The Open Connectivity Foundation (OCF), a leading open Internet of Things (IoT) standards development organization, announced that its OCF 1.0 specification has been ratified as an International Standard by ISO/IEC JTC 1 (Joint Technical Committee for ICT standardization of the International Organization for Standardization (ISO) and the International Electrotechnical Commission (IEC)), marking a critical step in the OCF’s efforts to establish a common and secure language fueling IoT interoperability worldwide. The OCF standard will be published as ISO/IEC 30118 (Parts 1-6).
While the IoT presents an incredible opportunity to improve the technology businesses’ and consumers’ use every day, a lack of a universal language ensuring seamless communication between devices challenges and limits user experiences. With its now worldwide recognized specification, OCF continues to advance in developing a truly open IoT protocol, equipping developers and manufacturers in the IoT ecosystem with the tools they need to provide a secure, interoperable end user experience.
Incorporating a strong security framework with Public Key Infrastructure (PKI) and cloud management capabilities are essential for today’s digital approaches. With these additional elements, OCF’s latest 2.0 specification defines a best in class secure and cloud native network protocol for IoT practices and ecosystems. The OCF resource description allows for industry-specific deployment across Smart Home, Healthcare, Automotive and Commercial Building. The Foundation’s two open source implementations – IoTivity and IoTivity Lite – allow for quick adoption of the ratified standard. The OCF 2.0 specification will be submitted to ISO/IEC JTC 1 later this year.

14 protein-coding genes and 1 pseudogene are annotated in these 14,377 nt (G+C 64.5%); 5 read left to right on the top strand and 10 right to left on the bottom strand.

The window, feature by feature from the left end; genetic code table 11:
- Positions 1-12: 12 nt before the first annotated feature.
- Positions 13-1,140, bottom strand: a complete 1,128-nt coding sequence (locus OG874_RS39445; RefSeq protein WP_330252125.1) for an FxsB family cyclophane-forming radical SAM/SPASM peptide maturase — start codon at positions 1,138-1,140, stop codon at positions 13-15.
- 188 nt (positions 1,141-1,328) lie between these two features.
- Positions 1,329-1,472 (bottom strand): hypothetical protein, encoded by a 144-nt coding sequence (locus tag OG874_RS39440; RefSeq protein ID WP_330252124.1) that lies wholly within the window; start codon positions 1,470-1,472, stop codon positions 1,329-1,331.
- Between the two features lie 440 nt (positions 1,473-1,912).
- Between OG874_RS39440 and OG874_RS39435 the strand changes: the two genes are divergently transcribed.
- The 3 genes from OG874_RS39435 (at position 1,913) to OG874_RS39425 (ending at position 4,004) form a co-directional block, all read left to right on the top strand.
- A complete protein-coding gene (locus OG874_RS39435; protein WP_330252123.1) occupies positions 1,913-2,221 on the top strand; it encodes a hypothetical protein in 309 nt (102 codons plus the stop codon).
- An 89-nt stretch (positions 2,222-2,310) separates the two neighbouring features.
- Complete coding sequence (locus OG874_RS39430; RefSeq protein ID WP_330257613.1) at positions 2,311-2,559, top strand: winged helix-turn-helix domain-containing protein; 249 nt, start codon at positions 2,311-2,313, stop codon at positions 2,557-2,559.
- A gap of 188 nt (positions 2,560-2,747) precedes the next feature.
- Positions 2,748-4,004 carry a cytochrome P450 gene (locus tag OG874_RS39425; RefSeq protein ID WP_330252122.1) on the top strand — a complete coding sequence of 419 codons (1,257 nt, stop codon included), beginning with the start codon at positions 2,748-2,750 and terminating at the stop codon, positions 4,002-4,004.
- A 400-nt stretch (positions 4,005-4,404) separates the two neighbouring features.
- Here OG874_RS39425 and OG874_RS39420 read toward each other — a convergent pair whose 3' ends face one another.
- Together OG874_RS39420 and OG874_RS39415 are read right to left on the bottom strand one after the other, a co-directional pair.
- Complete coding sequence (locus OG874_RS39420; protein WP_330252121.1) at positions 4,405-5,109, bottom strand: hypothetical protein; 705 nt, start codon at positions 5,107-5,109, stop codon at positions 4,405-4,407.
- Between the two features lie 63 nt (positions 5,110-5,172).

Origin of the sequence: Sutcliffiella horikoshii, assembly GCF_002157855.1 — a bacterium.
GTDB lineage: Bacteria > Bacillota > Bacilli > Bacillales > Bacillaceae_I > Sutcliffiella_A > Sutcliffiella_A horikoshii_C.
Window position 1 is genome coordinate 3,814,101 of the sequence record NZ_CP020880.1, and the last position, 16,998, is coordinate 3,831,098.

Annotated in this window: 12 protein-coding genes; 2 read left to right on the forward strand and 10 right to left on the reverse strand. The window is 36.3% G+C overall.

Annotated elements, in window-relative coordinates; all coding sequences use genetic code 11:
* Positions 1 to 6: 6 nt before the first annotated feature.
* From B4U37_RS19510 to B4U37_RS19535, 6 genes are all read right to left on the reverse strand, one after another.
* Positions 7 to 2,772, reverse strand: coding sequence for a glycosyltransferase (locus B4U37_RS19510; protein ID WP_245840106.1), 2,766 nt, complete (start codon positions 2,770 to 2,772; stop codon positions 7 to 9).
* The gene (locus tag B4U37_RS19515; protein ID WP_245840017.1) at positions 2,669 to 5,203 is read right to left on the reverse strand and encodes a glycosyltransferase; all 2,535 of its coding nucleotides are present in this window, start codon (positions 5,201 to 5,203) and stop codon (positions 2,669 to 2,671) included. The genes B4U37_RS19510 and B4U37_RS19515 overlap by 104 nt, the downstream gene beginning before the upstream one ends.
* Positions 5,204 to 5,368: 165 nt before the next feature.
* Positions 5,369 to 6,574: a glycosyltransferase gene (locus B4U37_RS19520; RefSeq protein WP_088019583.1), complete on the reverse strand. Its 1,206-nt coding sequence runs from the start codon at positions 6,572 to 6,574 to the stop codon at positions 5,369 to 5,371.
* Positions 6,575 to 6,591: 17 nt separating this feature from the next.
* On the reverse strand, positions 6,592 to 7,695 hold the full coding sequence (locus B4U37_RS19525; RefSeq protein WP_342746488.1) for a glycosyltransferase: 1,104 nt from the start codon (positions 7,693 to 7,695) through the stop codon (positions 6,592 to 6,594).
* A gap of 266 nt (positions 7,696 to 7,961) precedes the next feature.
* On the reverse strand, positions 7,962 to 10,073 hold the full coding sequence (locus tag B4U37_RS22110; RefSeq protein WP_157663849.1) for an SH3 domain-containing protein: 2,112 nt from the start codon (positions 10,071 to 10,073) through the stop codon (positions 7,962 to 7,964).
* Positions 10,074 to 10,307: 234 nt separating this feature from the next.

“We are excited to see the ISO/IEC Joint Technical Committee 1 approval of the OCF specification as an international standard for the IoT ecosystem,” said John Park, Executive Director of OCF. “Achieving this recognition reinforces OCF’s contribution to the global IoT community to solve the interoperability gap between devices, supported by the development of ISO/IEC 30118 standardization and OCF-certified devices in the coming years.”
“ISO/IEC Joint Technical Committee 1 (JTC 1) is very pleased to welcome the important work of OCF and have its specifications transposed into approved ISO/IEC standards,” said Phil Wennblom, JTC 1 Chair. “This accomplishment marks the strong and constructive relationship between our organizations.”